“Last year I proposed raising cigarette taxes by 100 yen a year,” the minister told a news conference. “We’ve got all sorts of data that shows we could raise taxes up to the 700 yen level before it would start to affect tax revenues, so I’d like to at least get that far.”
Cigarettes in Japan currently cost around 410 yen to 440 yen ($5.33 to $5.72) for a box of 20, making them the least expensive in the industrialized world.
Komiyama is the former secretariat head of the bipartisan Anti-Smoking Promotion League of Parliamentarians. She criticized Japan’s policy of having the Finance Ministry control tax revenues obtained from cigarettes.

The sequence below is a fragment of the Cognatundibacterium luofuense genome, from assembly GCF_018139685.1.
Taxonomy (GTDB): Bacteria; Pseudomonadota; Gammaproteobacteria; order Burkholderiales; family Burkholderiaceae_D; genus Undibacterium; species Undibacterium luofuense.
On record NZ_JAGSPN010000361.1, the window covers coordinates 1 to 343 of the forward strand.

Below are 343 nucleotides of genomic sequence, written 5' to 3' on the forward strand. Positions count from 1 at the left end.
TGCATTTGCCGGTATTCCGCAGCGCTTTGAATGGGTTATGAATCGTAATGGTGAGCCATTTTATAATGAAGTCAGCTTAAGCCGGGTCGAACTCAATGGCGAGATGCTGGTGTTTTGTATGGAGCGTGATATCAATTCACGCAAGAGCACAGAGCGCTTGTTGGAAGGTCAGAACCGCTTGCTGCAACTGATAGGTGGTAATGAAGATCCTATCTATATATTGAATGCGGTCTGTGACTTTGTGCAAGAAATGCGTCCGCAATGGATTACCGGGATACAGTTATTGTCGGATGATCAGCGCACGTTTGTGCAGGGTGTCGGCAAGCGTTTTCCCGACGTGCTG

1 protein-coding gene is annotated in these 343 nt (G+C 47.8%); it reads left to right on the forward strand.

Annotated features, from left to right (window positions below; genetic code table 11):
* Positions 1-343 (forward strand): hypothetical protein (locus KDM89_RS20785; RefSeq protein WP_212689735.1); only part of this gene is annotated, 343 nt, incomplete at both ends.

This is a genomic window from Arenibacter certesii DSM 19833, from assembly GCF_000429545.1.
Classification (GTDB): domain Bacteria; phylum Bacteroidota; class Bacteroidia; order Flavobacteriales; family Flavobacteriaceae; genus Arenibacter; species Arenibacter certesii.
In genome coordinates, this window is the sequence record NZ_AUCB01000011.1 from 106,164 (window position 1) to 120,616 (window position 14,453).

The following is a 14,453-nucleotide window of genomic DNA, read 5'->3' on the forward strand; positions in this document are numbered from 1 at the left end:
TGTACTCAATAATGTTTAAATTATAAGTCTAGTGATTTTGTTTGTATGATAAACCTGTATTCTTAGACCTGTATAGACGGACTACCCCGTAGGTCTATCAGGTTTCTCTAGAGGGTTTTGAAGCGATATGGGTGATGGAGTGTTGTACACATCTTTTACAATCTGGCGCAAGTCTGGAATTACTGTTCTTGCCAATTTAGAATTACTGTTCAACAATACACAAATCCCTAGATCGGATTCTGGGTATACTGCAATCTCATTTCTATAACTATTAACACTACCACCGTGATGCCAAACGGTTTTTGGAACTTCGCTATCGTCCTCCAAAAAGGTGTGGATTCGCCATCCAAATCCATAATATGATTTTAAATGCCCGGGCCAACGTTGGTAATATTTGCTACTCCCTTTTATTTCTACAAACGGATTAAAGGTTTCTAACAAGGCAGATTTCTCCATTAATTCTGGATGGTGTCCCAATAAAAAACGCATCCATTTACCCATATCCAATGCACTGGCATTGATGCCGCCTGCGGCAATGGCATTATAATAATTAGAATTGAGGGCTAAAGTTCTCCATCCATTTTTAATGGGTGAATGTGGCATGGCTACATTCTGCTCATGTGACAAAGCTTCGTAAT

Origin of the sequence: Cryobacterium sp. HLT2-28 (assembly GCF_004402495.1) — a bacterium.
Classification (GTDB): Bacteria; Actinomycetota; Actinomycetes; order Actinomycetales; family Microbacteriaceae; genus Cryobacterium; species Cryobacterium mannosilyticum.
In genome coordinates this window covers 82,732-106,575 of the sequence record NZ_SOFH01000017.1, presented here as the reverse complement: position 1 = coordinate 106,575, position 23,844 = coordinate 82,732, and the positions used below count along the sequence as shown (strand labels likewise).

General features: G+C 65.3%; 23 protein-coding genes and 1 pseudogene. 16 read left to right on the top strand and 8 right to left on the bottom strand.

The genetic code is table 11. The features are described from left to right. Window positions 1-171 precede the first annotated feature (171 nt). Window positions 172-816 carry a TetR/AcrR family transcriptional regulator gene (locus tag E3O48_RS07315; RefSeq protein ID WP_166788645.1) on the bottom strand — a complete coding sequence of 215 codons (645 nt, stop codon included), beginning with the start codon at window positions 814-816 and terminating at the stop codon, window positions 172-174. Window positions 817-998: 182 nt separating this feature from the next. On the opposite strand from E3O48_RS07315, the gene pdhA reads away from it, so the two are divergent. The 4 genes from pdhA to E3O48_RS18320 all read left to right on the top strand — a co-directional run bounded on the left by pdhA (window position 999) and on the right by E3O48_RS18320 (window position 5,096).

“It’s ridiculous,” she said. “The Health Ministry should be in control to try and protect people’s health. I want to talk to those concerned about this.”
Komiyama may face opposition in her anti-smoking crusade from Prime Minister Yoshihiko Noda. In July, while Finance Minister, Noda ruled out increasing taxes on cigarettes and liquor to help fund disaster recover, calling the suggestion a form of oyaji gyari, literally “old codger hunting,” as such a move would target mainly middle-aged men.
Japan raised taxes on cigarettes by about 30% in October last year by increasing the levy paid on each cigarette by 3.5 yen ($0.05).